Gender parity answers coming
Campaign for to plebiscite shaping up to be one-sided affair

by Richard Gleeson
Northern News Services

NNSL (Mar 17/97) - Immediate questions about the coming gender-parity plebiscite should all be answered within a week.

The wording of the question to be posed to the people of Nunavut, details of funding for the plebiscite and any information campaigns that may lead up to the vote will be released in the coming weeks, said Val Mellesmoen, press secretary for the office of the premier.

The plebiscite will determine whether or not the each Nunavut riding will be represented by both a man and a woman.

Members of the divisional secretariat are considering a date in late May for the plebiscite, said Mellesmoen.

The campaign to educate Nunavut on the concept of gender parity is shaping up to be a one-sided affair.

In recent weeks, Nunavut Tunngavik Inc., the Nunavut Implementation Commission, Pauktuutit and the NWT Status of Women Council have all expressed their support for gender parity.

Pauktuutit went one step further, saying it will be "demanding funding from the GNWT and DIAND to fully participate in any consultations or campaigns leading up to the vote."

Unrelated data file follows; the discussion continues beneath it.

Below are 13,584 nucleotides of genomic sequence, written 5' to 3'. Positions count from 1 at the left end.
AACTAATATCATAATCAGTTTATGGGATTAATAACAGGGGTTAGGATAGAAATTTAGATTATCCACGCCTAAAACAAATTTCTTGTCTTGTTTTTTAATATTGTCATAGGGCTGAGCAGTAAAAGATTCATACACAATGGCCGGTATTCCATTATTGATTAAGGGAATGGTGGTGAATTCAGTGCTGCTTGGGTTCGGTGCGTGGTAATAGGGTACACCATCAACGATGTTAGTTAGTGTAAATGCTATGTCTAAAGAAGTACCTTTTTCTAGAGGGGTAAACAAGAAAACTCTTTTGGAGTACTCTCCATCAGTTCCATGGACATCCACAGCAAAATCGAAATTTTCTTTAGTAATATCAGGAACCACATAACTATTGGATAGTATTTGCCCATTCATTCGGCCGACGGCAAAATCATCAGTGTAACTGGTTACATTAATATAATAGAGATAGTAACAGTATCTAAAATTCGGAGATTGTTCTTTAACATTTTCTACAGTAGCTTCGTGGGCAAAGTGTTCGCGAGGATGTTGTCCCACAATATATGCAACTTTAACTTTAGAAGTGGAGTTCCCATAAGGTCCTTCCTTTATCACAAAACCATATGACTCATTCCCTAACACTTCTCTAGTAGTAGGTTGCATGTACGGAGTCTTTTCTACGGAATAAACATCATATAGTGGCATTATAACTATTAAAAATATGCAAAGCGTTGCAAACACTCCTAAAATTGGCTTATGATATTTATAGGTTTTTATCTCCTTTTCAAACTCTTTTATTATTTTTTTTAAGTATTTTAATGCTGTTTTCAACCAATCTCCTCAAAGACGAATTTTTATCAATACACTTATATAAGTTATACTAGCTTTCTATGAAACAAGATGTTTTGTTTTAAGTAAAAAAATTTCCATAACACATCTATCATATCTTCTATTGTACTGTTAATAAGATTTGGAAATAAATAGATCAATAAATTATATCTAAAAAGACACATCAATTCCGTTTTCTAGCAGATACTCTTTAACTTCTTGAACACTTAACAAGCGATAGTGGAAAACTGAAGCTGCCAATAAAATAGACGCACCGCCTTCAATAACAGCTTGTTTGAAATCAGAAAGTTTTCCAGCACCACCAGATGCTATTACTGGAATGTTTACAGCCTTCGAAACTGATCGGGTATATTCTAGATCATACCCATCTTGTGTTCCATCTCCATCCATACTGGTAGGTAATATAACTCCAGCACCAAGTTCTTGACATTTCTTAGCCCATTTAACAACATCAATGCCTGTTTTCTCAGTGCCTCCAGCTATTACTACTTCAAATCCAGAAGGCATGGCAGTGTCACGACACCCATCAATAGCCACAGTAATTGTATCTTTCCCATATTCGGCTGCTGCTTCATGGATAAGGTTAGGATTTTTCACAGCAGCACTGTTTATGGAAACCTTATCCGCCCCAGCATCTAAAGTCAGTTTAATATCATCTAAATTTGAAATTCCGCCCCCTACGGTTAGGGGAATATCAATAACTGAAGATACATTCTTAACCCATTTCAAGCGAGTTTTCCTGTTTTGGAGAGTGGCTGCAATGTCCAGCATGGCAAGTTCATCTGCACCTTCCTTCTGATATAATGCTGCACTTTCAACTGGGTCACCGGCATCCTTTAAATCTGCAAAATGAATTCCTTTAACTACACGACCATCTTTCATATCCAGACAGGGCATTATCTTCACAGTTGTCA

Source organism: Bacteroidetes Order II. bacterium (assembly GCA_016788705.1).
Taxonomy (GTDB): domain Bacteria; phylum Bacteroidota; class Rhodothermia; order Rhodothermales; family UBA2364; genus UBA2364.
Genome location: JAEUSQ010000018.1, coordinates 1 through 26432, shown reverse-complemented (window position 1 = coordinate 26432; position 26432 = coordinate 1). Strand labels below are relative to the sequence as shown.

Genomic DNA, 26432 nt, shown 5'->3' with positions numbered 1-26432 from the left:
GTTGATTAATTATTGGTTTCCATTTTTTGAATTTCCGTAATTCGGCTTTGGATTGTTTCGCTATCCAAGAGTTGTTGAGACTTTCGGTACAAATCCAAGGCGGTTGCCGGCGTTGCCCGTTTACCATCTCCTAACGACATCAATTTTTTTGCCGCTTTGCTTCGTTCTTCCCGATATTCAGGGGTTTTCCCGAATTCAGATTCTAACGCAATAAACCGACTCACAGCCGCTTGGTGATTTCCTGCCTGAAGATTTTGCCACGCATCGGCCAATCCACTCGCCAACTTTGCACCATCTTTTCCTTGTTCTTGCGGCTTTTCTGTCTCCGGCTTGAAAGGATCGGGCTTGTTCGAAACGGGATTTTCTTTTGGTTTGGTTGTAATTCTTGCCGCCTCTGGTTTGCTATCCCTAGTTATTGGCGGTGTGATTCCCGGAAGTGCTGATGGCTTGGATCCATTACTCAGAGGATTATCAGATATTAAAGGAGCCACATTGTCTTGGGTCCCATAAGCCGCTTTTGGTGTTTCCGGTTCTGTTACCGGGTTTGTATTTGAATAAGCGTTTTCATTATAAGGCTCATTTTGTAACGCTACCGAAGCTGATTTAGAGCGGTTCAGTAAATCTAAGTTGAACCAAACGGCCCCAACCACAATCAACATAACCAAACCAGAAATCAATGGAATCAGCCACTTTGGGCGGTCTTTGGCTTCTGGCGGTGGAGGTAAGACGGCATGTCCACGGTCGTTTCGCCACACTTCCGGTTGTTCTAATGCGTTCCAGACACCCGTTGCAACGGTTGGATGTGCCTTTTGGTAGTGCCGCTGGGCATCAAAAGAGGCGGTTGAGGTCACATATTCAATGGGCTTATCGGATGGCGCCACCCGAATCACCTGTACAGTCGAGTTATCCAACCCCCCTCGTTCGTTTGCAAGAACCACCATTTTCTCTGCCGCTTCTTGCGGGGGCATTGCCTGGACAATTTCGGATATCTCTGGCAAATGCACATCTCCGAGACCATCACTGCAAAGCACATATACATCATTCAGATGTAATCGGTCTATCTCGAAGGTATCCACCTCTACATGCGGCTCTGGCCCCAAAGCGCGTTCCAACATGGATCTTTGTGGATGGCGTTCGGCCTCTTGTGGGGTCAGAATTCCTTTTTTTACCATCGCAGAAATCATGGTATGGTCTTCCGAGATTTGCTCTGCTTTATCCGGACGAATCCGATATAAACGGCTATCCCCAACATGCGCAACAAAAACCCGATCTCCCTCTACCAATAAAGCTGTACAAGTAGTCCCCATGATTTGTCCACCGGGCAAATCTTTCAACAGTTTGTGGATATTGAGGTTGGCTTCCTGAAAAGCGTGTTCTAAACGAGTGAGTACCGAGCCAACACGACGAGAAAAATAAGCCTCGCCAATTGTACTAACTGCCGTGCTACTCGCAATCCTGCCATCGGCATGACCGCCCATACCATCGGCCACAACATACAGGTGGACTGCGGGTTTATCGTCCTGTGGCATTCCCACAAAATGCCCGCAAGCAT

Even Nunavut MLAs who insisted on the need for a plebiscite, have not officially opposed gender parity.

The deadline for the drawing of Nunavut's electoral boundaries occurs a month after the anticipated date of the plebiscite.

The Electoral Boundaries Commission is planning a series of public meetings to gather input from Nunavut residents on where the boundaries should be drawn.

"Between now and June 30 we've got a lot of ground to cover, certainly geographically," said commission chair Ted Richard.

Richard, senior NWT Supreme Court Justice, said the commission will definitely be holding meetings in regional centres and will be trying to arrange as many meetings as possible in the smaller communities.

Whether gender parity becomes a reality or not, Nunavut will have more than twice as many MLAs than the 10 who represent it today.

The commission has been directed to draw up two sets of boundaries to account for either possible outcome of the plebiscite.

"The second set of recommendations is a major change," said Richard. "Determining where the 20 to 22 ridings will be is going to take a lot of work and a lot of consultation with the communities."

The commission will notifying the public of scheduling and how to make submissions to commission.